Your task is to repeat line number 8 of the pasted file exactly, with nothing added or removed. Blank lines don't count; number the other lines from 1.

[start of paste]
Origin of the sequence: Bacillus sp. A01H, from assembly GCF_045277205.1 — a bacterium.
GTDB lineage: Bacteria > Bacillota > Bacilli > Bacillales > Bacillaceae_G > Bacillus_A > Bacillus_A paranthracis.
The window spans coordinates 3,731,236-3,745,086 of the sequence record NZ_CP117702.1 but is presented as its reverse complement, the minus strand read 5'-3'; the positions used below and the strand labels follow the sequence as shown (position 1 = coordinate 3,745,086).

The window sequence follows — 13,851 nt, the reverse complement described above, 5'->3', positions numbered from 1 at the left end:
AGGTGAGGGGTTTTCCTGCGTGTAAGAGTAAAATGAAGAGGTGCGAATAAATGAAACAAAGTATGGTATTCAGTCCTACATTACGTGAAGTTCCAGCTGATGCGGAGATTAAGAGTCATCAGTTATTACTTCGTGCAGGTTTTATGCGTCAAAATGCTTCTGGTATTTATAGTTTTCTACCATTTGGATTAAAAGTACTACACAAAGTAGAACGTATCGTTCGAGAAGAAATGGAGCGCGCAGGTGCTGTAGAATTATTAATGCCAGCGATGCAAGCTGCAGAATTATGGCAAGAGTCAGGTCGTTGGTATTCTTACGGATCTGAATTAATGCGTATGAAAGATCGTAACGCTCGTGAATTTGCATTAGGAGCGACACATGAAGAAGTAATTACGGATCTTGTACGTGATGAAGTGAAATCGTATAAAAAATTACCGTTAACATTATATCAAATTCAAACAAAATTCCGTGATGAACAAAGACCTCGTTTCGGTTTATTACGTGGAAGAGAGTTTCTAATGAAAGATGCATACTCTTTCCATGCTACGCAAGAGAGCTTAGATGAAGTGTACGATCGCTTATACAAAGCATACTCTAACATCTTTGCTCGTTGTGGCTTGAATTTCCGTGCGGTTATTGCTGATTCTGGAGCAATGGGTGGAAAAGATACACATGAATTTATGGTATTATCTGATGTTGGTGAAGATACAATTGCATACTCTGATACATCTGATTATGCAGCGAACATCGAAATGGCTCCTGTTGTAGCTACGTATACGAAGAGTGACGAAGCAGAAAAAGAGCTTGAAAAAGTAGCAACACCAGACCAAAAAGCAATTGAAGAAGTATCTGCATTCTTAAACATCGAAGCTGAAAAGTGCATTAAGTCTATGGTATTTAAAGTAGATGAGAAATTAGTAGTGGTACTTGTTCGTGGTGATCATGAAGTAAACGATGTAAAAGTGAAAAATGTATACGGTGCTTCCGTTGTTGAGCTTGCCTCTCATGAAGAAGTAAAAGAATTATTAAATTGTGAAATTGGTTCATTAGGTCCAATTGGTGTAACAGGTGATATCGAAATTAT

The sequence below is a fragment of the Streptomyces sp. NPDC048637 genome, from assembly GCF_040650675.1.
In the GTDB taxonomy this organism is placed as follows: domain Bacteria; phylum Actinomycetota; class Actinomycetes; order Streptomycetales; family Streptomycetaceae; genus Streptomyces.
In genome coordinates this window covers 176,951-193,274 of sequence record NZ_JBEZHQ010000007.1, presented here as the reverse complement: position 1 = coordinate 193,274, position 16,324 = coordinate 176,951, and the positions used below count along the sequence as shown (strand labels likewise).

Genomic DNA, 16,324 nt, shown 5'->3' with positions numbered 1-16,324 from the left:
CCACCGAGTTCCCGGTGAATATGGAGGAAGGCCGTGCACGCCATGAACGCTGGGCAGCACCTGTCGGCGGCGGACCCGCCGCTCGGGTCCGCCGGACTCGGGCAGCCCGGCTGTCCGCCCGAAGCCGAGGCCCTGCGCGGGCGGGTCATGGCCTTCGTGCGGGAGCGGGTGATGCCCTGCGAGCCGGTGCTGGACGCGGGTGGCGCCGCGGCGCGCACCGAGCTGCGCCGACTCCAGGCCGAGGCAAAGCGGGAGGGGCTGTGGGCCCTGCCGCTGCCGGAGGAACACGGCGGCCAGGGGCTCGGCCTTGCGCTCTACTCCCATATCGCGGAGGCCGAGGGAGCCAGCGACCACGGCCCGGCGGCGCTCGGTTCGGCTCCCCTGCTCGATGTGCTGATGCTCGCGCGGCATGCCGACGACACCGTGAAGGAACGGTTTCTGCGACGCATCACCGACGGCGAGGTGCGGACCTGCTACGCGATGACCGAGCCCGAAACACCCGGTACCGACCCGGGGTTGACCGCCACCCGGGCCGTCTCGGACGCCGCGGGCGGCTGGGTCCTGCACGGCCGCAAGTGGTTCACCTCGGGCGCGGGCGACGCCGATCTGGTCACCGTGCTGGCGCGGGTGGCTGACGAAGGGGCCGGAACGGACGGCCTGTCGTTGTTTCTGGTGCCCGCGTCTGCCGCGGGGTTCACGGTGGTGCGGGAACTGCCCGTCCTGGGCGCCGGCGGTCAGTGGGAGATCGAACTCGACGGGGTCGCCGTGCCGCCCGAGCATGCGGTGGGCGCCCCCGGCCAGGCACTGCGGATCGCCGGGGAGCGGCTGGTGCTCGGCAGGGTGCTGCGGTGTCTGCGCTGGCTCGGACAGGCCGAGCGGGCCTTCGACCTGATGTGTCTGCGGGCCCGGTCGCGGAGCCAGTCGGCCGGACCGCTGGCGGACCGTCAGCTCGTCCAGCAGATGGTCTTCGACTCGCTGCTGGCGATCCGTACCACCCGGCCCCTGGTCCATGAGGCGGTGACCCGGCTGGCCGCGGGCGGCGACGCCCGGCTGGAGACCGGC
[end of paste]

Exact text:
In genome coordinates this window covers 176,951-193,274 of sequence record NZ_JBEZHQ010000007.1, presented here as the reverse complement: position 1 = coordinate 193,274, position 16,324 = coordinate 176,951, and the positions used below count along the sequence as shown (strand labels likewise).